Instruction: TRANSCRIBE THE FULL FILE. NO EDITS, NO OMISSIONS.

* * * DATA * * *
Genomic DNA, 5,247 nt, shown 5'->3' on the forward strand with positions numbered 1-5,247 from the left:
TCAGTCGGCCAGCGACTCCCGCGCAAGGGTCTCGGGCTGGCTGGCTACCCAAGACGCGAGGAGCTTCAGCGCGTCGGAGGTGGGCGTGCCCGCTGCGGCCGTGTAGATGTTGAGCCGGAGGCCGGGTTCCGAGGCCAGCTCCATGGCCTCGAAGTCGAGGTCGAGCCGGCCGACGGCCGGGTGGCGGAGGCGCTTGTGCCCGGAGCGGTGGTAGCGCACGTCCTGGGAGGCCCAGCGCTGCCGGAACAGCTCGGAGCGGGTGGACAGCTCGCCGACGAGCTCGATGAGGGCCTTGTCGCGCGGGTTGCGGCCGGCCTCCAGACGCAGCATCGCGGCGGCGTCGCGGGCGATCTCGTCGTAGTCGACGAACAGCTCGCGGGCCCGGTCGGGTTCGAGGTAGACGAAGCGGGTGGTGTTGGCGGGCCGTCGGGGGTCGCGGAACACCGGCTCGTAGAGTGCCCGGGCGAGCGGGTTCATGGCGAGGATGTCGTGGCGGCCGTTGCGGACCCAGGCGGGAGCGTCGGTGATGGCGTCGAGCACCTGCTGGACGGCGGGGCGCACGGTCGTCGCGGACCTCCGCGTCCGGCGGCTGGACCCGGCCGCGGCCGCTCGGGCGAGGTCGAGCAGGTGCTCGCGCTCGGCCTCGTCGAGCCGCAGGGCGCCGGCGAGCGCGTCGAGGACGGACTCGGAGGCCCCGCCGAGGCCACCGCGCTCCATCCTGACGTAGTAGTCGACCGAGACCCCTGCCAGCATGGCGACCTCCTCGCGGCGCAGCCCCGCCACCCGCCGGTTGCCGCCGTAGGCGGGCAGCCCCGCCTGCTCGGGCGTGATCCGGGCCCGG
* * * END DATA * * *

Genomic DNA, 5,247 nt, shown 5'->3' on the forward strand with positions numbered 1-5,247 from the left:
TCAGTCGGCCAGCGACTCCCGCGCAAGGGTCTCGGGCTGGCTGGCTACCCAAGACGCGAGGAGCTTCAGCGCGTCGGAGGTGGGCGTGCCCGCTGCGGCCGTGTAGATGTTGAGCCGGAGGCCGGGTTCCGAGGCCAGCTCCATGGCCTCGAAGTCGAGGTCGAGCCGGCCGACGGCCGGGTGGCGGAGGCGCTTGTGCCCGGAGCGGTGGTAGCGCACGTCCTGGGAGGCCCAGCGCTGCCGGAACAGCTCGGAGCGGGTGGACAGCTCGCCGACGAGCTCGATGAGGGCCTTGTCGCGCGGGTTGCGGCCGGCCTCCAGACGCAGCATCGCGGCGGCGTCGCGGGCGATCTCGTCGTAGTCGACGAACAGCTCGCGGGCCCGGTCGGGTTCGAGGTAGACGAAGCGGGTGGTGTTGGCGGGCCGTCGGGGGTCGCGGAACACCGGCTCGTAGAGTGCCCGGGCGAGCGGGTTCATGGCGAGGATGTCGTGGCGGCCGTTGCGGACCCAGGCGGGAGCGTCGGTGATGGCGTCGAGCACCTGCTGGACGGCGGGGCGCACGGTCGTCGCGGACCTCCGCGTCCGGCGGCTGGACCCGGCCGCGGCCGCTCGGGCGAGGTCGAGCAGGTGCTCGCGCTCGGCCTCGTCGAGCCGCAGGGCGCCGGCGAGCGCGTCGAGGACGGACTCGGAGGCCCCGCCGAGGCCACCGCGCTCCATCCTGACGTAGTAGTCGACCGAGACCCCTGCCAGCATGGCGACCTCCTCGCGGCGCAGCCCCGCCACCCGCCGGTTGCCGCCGTAGGCGGGCAGCCCCGCCTGCTCGGGCGTGATCCGGGCCCGG